Sexual orientations are a complex subject that keeps getting more complex with time. Gone are the days of surprise on hearing someone is gay or lesbian or the word homosexual in a country where “s-e-x” being said openly was frowned on. Then we heard of bisexuality. From there to LGBT was almost instantaneous with many Indians suddenly discovering that the much frowned on “hijras” are now part of a hep label “Transgender”. And they are people too!
Then the more enlightened of us discovered that the alphabet train didn’t stop with LGBT and went on with Queer, Intersex, Asexual and finally a fatigued + to make LGBTQIA+ to sort of accommodate whatever came next.
Even as the more modern society not just adapted to the recognition of sexual orientations being more than girl met boy and fell in love, and indeed pride themselves on being aware and sensitive to nuances, our society as a whole is still a quagmire with the cosmos itself seeming to unite to defend heterosexuality.
I identify as androgynous half the time and occasionally as a woman and this has always been normal for me. So for me, sexual orientations really seemed like a lot of labels and I confess I have not always been in touch with what the political correct language is. Frankly, it seemed like too much trouble. I simply address and understand them as they present themselves and it works. Why fix what ain’t broke?
With time, I developed my own working hypothesis based on my own life experiences and insights with people, that doesn’t really recognize sexual orientations at all. The way I see it, attraction and a sexual or emotional interest are complex things. One factor definitely is the biological and hormones and such, which would influence toward heterosexual relationships. Social structuring around procreation and families and the emotional stability of it also pushes toward heterosexual relationships.
At the same time, as mankind evolves, the circumstances around forming relationships have changed dramatically. Modern conveniences have reduced much of the utilitarian labour in life overall and encouraged an appreciation for nuance. Two tired people in a physically taxing life tend to have less emotional nuance. Most modern couples, even heterosexual ones are discovering preferences and dislikes in their relationships our parents or grandparents never considered.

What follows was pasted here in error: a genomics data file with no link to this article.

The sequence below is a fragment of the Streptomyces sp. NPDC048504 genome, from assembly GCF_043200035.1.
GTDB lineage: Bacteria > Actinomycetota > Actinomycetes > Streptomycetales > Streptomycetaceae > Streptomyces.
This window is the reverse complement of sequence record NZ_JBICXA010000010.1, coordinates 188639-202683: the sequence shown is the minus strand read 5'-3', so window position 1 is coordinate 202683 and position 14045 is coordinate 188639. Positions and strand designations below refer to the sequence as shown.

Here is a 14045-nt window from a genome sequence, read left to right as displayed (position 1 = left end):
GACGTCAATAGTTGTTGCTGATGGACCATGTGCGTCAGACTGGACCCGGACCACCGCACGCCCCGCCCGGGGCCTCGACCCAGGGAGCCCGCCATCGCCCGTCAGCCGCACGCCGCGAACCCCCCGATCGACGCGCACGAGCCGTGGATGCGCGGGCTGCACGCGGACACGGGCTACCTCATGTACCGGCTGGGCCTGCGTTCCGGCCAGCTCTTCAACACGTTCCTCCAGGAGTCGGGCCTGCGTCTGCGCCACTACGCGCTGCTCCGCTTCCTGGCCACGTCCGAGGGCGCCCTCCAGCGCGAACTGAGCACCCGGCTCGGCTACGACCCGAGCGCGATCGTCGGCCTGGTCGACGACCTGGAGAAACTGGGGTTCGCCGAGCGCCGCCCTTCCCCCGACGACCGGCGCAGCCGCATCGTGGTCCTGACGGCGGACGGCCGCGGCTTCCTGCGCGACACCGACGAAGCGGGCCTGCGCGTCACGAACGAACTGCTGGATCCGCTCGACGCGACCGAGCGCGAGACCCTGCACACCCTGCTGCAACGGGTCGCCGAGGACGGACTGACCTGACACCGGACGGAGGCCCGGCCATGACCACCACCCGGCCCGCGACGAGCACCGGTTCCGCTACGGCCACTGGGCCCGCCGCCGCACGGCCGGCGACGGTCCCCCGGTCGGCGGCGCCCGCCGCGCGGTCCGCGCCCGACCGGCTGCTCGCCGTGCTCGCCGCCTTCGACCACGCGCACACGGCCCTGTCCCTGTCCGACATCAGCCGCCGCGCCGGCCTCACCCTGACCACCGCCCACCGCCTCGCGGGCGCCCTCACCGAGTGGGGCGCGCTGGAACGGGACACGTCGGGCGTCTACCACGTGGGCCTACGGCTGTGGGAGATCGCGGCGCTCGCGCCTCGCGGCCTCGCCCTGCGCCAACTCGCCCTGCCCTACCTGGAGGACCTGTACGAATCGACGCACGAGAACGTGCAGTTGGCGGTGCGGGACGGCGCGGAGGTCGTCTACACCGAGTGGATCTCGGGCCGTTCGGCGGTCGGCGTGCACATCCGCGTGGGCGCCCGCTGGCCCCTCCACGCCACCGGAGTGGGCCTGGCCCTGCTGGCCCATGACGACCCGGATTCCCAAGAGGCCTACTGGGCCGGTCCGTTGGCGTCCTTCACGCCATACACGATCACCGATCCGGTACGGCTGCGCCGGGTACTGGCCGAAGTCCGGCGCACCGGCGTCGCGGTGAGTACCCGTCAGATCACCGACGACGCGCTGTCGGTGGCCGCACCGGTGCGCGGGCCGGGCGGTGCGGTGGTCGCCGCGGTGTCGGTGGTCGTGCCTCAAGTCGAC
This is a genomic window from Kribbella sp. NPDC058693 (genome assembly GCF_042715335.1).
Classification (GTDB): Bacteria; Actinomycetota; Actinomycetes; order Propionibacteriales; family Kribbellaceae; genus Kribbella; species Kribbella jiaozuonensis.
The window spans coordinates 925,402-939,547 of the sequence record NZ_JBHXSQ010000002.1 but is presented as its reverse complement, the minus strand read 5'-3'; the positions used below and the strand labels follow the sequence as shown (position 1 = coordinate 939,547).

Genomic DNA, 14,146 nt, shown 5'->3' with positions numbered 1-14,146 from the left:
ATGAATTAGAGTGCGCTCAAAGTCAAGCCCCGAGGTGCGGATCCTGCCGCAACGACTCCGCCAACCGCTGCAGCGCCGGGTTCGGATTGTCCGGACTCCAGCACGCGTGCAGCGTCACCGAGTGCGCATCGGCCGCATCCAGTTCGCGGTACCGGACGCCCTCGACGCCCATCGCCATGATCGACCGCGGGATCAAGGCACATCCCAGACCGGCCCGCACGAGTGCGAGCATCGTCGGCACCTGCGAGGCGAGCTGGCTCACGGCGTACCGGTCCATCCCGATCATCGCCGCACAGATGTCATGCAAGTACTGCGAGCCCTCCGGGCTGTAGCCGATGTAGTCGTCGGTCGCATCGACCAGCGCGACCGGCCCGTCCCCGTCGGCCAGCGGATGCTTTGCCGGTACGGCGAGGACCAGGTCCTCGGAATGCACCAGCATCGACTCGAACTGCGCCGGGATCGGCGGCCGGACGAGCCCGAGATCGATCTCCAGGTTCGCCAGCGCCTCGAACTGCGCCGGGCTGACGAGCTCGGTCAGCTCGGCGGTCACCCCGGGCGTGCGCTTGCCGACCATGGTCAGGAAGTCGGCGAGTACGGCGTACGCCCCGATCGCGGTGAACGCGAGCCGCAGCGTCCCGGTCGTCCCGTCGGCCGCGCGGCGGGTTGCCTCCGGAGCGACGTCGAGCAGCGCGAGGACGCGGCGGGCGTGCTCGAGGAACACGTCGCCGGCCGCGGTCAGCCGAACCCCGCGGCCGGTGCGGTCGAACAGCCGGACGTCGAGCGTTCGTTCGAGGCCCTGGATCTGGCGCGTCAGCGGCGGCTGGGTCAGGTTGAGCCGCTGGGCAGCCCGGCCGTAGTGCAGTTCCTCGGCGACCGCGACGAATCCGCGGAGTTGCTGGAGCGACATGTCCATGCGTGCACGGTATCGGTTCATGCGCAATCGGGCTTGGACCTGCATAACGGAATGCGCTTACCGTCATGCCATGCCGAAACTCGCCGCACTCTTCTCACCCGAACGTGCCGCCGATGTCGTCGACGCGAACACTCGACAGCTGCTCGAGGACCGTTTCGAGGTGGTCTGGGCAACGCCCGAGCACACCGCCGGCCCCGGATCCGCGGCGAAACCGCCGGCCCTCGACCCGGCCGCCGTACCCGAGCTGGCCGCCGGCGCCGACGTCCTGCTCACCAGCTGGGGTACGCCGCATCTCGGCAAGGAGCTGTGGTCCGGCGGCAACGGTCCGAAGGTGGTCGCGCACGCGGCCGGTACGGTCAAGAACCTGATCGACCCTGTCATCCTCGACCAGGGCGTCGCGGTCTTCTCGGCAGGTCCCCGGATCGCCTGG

It is no longer simply enough to mate with one person for life and make do with it with a view toward the larger picture, which often included offspring, shared property, fear of being alone in old age and so on. Individuals today chase experiences they know to be possible. Sometimes experiences they believe to be possible due to compelling fiction. Where once the need to belong would be enough incentive to accept less than desired partners, the increasing divorce rates show that people are willing to court loneliness for the possibility of an experience of intimacy with another in the way that they truly want. Add to this the diversity of sexual experiences now possible, from toys to kink, the equipment is routinely used in off-label ways anyway, so to say. There is no particular imperative for many for the equipment to be the part A goes into slot B type.
For me, this is no different from other sexual orientations. It is basically the recognition of what makes us feel intimate with another and seeking that. And with procreation too not being as crucial a goal now, there is an increasing number of people who see no particular need to seek partners only within those of the opposite sex and find that they enjoy being with someone of the same sex better. Others don’t care about the sex of the person they are with and either would do.